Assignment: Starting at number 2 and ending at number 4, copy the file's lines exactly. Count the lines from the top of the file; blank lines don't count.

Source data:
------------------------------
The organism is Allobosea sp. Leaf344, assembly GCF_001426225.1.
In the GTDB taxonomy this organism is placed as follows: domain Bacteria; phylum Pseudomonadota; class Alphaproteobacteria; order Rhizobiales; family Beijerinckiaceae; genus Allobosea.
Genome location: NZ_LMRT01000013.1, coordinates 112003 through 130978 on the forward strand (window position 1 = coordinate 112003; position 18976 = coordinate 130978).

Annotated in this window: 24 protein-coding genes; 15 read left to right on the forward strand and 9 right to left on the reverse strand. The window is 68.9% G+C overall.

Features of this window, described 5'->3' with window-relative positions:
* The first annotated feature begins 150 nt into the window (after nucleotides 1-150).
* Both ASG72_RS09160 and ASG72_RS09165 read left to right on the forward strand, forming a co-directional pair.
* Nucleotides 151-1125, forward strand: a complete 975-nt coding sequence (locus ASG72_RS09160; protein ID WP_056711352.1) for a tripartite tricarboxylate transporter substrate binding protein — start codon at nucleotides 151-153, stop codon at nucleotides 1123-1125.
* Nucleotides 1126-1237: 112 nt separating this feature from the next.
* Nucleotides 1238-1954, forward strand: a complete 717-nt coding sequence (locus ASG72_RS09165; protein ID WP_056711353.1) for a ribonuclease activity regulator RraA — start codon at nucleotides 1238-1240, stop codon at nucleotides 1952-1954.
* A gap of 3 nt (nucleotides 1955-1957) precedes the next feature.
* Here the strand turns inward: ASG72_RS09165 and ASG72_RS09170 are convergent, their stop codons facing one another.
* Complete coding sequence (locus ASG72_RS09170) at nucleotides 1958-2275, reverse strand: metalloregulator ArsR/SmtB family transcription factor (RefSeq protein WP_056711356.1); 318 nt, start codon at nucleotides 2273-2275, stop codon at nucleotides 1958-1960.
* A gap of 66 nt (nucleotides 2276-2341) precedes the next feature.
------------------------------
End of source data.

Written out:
In the GTDB taxonomy this organism is placed as follows: domain Bacteria; phylum Pseudomonadota; class Alphaproteobacteria; order Rhizobiales; family Beijerinckiaceae; genus Allobosea.
Genome location: NZ_LMRT01000013.1, coordinates 112003 through 130978 on the forward strand (window position 1 = coordinate 112003; position 18976 = coordinate 130978).

Annotated in this window: 24 protein-coding genes; 15 read left to right on the forward strand and 9 right to left on the reverse strand. The window is 68.9% G+C overall.